My husband Scott is a huge foodie. He absolutely adores shows like “Chopped,” “Next Food Network Star,” and “Restaurant Impossible.” With only one TV in our house, and with he and I getting to see very little of each other as it is, I often end up plopped on the floor working on some craft while he watches his shows and tells me what meal he would make with the mystery ingredients. It’s pretty amusing. So, when TLC announced that they were adding “Craft Wars” to their lineup, I gave a little whoop! It would only be fair for me to win the wrestling match for the remote on this one!
I also have to admit that I’m a huge Tori Spelling fan. I know, I know, but I love how she’s risen above all the junk in her past to create her own little empire. I totally admire her tenacity, inventiveness, and ability to not take herself seriously. So finding out that she was the host made me perform little circular hops of joy around the living room -- what can I tell you? I’m very demonstrative in my happiness! I was so excited that Scott even offered to set the TiVo for me, since I’m not the swiftest when it comes to electronics.
So it was with great expectations that I put down the project I was working on and literally leaped into the prime TV-viewing spot on the couch to watch the premiere of “Craft Wars.” As the show began, I had to grab a napkin to wipe the drool from the corner of my mouth. The craft store Michaels had created a Willy Wonka-esque wonderland of impressive supplies. The beautifully-arrayed shelves reminded me of a much neater, color-coordinated version of our warehouse. Items were displayed in bins, bottles, and buckets -- totally impractical for what we do, but oh, how pretty, and oh, how organized! There was also a wood shop that would make Norm Abram envious, sewing machines for each contestant, and enough glue guns to arm the huge craft tables at the corporate Christmas parties we put together. In a word, it was paradise!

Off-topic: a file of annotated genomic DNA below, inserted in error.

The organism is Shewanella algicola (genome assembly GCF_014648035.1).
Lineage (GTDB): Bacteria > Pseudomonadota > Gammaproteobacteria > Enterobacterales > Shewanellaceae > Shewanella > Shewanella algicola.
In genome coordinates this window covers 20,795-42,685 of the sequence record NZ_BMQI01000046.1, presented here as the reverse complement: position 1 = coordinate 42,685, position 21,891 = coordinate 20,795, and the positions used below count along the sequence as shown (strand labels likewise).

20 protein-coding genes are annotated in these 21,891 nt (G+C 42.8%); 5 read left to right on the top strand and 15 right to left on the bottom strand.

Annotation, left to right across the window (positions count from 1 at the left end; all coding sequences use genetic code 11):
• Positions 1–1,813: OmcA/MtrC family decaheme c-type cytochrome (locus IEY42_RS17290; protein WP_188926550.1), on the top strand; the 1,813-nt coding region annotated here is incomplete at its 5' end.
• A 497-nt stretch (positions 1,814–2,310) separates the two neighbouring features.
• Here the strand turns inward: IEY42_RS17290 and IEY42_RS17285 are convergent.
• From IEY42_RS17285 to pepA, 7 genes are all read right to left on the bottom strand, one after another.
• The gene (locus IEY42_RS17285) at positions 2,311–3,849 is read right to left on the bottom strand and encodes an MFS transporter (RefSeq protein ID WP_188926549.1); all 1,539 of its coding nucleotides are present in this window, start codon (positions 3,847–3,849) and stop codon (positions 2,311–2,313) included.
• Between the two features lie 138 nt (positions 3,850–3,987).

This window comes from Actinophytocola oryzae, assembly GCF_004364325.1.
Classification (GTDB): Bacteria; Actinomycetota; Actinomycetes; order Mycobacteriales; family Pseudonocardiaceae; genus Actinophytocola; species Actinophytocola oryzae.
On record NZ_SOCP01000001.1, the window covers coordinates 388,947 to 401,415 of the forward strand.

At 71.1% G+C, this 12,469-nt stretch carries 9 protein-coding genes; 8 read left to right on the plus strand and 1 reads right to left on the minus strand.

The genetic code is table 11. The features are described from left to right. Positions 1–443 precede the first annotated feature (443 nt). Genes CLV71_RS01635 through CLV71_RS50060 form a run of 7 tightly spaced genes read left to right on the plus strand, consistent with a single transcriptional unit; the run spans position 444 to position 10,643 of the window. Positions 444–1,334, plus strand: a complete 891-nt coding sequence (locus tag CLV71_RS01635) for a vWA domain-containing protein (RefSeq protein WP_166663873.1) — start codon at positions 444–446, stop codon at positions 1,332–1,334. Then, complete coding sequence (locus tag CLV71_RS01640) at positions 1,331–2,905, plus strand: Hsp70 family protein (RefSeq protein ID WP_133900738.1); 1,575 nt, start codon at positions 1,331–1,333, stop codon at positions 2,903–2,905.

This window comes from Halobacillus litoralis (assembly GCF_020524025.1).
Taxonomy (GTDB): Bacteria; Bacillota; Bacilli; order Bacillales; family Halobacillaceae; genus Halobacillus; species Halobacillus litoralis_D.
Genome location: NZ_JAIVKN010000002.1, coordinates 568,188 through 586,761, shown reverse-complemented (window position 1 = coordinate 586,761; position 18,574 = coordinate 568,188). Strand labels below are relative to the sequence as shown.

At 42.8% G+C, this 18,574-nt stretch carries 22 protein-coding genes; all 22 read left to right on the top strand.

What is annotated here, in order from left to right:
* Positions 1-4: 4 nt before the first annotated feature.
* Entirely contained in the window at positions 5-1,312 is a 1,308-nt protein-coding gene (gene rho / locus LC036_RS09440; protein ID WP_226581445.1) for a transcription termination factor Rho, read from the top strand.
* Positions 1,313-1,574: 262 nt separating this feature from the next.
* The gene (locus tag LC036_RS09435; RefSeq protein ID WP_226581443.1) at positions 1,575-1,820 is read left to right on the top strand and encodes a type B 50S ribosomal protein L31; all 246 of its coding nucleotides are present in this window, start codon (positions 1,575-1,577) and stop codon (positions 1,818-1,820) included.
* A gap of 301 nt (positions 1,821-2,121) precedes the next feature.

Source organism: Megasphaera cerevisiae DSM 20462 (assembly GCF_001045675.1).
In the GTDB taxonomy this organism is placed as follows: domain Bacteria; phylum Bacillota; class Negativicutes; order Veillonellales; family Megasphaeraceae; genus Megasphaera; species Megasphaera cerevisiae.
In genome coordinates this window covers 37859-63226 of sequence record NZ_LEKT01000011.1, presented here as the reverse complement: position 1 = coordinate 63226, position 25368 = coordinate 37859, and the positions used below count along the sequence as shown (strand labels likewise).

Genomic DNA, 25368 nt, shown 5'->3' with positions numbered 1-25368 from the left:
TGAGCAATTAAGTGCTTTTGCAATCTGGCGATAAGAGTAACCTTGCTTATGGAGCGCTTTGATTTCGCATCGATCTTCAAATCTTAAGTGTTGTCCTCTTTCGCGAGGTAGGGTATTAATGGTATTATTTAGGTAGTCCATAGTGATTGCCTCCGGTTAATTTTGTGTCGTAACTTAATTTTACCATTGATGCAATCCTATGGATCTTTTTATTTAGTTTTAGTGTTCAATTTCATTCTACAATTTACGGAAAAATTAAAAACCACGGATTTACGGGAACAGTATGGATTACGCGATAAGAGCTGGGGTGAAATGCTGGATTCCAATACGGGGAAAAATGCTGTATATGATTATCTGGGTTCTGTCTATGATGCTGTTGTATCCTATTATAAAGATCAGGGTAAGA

The show follows the standard reality competition formula:
- A big clock on the wall (time pressure)
- Oddball items that must be used (think outside the box)
- Contestant interviews (to add that human connection)
- Three experts in the field (judgement)
- A host (interruption/panic-inducer)
- Clever editing (to make it look like the contestants won’t finish in time, and emphasizes every snap, snipe, and stapled finger)
- And of course, the $10,000 prize (incentive)
The show began with three contestants and an elimination round challenge.
Now, my husband’s usual reaction to his cooking challenge shows is to respond immediately with what he would do with the secret ingredient. But unlike him, I found myself sitting there, frozen in abject terror. I couldn’t think of anything that I would do! It was weird, because I spend my life coming up with ideas for crafts, parties, and games. I think it had to do with the short time limits on the show... which is also strange, because I deal with high-pressure, low-time situations constantly!
So, I was left to wonder... Is it because the show/materials/challenges weren’t very inspiring? Or is it because at my heart of hearts I’m a non-competitive person, so my brain just shuts off at the notion of competing? Now, Scott would tell you that I’m super-competitive. He still won’t let me live down the time I got incredibly intense over a game of table tennis that he eventually won 2 to 1... but I just don’t see that in myself!
Anyway, back to the show...
I want to love it. I really do. But unfortunately it seems to lack something, and I have a sneaking suspicion that it might be the personalities. What makes all of the cooking shows that Scott loves so much are the characters who make up the show. It’s the rapport and side comments during the competition that links the competitors and allows us to judge and evaluate what’s going on. I think that’s what’s lacking in “Craft Wars” -- there’s no humor, no wit, no spark. I want that excitement, that dread, fear, panic, and ultimate overcoming of each challenge. I want to hear the inner workings, see the creative process happening, and have something to yell at the TV about! (Nooooo, don’t use spray adhesive and then try to run it through the sewing machine! ) Hopefully the show will gain that in the next episode or two. I’ll definitely watch a few more times, as I don’t think it’s fair to judge a show by the first episode alone. And quite frankly, I want to see what other challenges they come up with!
On that note, I’d better go check the TiVo to make sure it’s got a season pass...